Universal care is possible, but not without sacrifices
I am an emergency physician practicing since 1990, and it was my pleasure during a recent vacation home to Kaneohe to read Princeton University economist Paul Krugman's column regarding the solutions to our nation's broken health care system offered by a universal health care plan (Star-Bulletin, Aug. 12). Our emergency departments are the ideal places to witness the failures of our current system and I see them every day; from mundane to tragic. I agree with Krugman that some form of universal health care is our best option, and would add that our current system is flatly unethical. He correctly pointed out the daunting hurdles to change of politics, fear and apathy. But he missed the biggest hurdle - American culture.
It is true that other developed countries are doing well by most measures with their universal health systems. They are more ethical, less expensive and equitable. But they exist in cultures willing to decide what medical care is not going to be provided by the system. They have made decisions about what care will not be provided. In these countries you don't necessarily get a kidney transplant or even dialysis at age 85, a feeding tube if you can't ask for it yourself or an MRI because you insist on one for your strained back. What you do get you might have to wait for and whatever tort relief for malpractice isn't a lottery for wealth.
Krugman references a new system that would be affordable, accessible and comprehensive. No solution, whether from an economist or a politician unwilling or unable to define "comprehensive," amounts to more than wishful thinking at best and pandering at worst. Should we spend half of our individual health care expenditures in the last few months of our lives in the ICU on ventilators? Should liver transplants be available to all, regardless of age and of ongoing alcohol abuse? Should we be tube-fed to prolong life regardless of the quality of life? Should a very effective but inexpensive treatment be supplanted by an arguably slightly more effective treatment that costs a great deal more?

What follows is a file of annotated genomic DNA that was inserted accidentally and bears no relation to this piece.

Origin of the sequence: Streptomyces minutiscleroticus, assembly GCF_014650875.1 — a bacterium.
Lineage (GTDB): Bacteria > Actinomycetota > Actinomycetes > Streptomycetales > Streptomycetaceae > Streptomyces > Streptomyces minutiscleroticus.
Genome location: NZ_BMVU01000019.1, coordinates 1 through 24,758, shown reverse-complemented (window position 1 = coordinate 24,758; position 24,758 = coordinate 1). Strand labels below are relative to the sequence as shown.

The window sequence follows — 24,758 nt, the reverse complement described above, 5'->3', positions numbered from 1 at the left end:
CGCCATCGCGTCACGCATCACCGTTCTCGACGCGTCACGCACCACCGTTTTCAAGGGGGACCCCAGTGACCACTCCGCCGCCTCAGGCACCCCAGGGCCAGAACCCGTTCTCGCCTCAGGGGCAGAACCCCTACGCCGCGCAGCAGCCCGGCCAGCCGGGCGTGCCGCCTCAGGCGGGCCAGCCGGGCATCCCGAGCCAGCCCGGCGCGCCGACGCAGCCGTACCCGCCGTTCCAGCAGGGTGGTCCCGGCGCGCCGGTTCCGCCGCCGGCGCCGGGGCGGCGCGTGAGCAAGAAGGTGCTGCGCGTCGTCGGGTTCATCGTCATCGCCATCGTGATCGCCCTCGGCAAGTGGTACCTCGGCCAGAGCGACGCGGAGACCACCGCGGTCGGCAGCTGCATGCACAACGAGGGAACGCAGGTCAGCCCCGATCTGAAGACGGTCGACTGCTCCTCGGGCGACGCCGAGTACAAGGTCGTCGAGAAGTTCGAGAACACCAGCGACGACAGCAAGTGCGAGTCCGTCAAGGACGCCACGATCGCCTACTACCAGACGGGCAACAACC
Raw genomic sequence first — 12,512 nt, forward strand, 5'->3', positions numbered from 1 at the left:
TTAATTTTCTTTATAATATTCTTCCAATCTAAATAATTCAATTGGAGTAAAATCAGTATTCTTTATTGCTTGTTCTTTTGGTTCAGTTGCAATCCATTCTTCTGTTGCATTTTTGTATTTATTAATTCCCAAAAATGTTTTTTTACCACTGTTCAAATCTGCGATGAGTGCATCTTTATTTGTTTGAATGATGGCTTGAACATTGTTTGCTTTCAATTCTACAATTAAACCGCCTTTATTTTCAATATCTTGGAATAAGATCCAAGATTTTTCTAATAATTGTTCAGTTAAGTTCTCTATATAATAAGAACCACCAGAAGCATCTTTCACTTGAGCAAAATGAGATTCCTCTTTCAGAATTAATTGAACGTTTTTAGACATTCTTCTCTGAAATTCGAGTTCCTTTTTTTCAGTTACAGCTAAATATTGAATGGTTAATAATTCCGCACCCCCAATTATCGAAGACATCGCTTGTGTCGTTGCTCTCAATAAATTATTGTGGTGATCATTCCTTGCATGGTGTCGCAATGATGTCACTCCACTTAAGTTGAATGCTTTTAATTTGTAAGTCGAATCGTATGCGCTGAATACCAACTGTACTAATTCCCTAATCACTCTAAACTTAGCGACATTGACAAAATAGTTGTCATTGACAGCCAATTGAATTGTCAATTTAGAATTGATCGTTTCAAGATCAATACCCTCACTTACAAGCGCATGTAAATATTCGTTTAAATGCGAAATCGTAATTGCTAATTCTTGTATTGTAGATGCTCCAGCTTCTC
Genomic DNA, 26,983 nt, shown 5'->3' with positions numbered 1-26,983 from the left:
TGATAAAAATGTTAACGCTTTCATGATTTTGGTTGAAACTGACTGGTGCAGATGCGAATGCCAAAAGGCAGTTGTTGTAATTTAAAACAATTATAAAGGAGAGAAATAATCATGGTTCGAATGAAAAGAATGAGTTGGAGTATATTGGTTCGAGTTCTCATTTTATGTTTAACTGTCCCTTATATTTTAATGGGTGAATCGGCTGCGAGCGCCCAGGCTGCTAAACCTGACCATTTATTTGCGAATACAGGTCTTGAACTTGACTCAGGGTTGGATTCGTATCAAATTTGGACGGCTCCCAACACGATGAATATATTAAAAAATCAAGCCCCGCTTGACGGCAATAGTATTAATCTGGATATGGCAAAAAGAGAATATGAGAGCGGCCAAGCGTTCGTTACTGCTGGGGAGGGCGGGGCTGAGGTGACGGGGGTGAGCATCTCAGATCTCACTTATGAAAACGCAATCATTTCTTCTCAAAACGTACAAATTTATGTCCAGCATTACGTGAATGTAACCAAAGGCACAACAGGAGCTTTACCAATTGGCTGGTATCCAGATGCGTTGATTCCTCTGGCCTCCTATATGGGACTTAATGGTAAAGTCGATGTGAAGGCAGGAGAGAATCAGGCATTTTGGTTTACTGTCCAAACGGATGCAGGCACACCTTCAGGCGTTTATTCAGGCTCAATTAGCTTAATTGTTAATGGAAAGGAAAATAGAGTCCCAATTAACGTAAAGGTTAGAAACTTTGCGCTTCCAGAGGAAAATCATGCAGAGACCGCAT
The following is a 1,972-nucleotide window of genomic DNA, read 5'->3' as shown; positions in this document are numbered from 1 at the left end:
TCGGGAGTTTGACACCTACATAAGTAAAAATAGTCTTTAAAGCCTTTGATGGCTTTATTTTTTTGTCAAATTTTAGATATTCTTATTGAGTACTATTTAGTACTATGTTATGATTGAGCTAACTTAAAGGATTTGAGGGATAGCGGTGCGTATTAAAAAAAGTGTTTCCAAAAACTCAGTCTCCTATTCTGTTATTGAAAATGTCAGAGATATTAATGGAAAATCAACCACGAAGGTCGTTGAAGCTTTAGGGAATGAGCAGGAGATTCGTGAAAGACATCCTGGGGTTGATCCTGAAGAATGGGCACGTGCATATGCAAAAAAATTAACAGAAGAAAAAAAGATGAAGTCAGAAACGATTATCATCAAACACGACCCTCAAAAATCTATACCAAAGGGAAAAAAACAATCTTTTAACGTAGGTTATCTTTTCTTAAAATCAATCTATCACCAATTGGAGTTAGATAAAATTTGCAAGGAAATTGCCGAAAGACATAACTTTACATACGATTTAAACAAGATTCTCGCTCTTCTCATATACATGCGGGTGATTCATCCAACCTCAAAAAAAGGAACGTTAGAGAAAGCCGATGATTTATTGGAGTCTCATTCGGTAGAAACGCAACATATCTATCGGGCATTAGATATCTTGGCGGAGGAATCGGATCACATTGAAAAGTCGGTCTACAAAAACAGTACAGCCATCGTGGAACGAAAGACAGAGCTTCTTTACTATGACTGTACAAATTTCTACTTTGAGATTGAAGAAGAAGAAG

The answers to these questions are very different in other countries. The problem with accessible, affordable and undefined "comprehensive" health care is that it is not sustainable economically. We have to set about defining what we mean by "health care" itself. If we want it all, then we will have to pay, pay more and still more.
Despite the laudable successes of Medicare, it has its own ticking demographic time bomb. There are fewer and fewer young workers paying the taxes to support more and more of us over age 65. Additional costs in sad need of redress include tort reform and unconscionable profit by some insurance companies, healthcare executives, medical device companies and the pharmaceutical industry. Many of these are in bed with their own governmental oversight agencies. These problems can be more effectively addressed with a universal system to balance the big business aspects of our current system and can reduce costs. But most importantly, the current political and economic reality is that comprehensive health care is a privilege, not a right. Few of our leaders and sadly fewer of our elected leaders will admit it, and we are paying too much for it.
We live in the real world, where dreams don't just come true. We have to apply the lens of reality and be willing to work hard to make things the best they can be, accept that we cannot have it all. Resources used in one place mean less for something else. We must stop borrowing from our own children's futures. In an ethical society, health care is a right. But we must be willing to roll up our sleeves and define just what that health care should be. It cannot be everything for everyone all of the time. Tough decisions need to be made with great care.
My dream is that someday a viable high-ranking political leader in the midst of a campaign will answer straight up just what is not going to be covered in their universal health care plan. My fantasy is that such a leader could actually get elected. Until then, expect nothing more than fancy talk, wasted flailing and wailing about out-of-control costs, and a lousy system that we have foisted upon ourselves.
Our leaders can do better. We can do better.
Kirk Lufkin, M.D., is the medical director of Portage Health in Hancock, Mich. He graduated from the University of Hawaii medical school in 1986.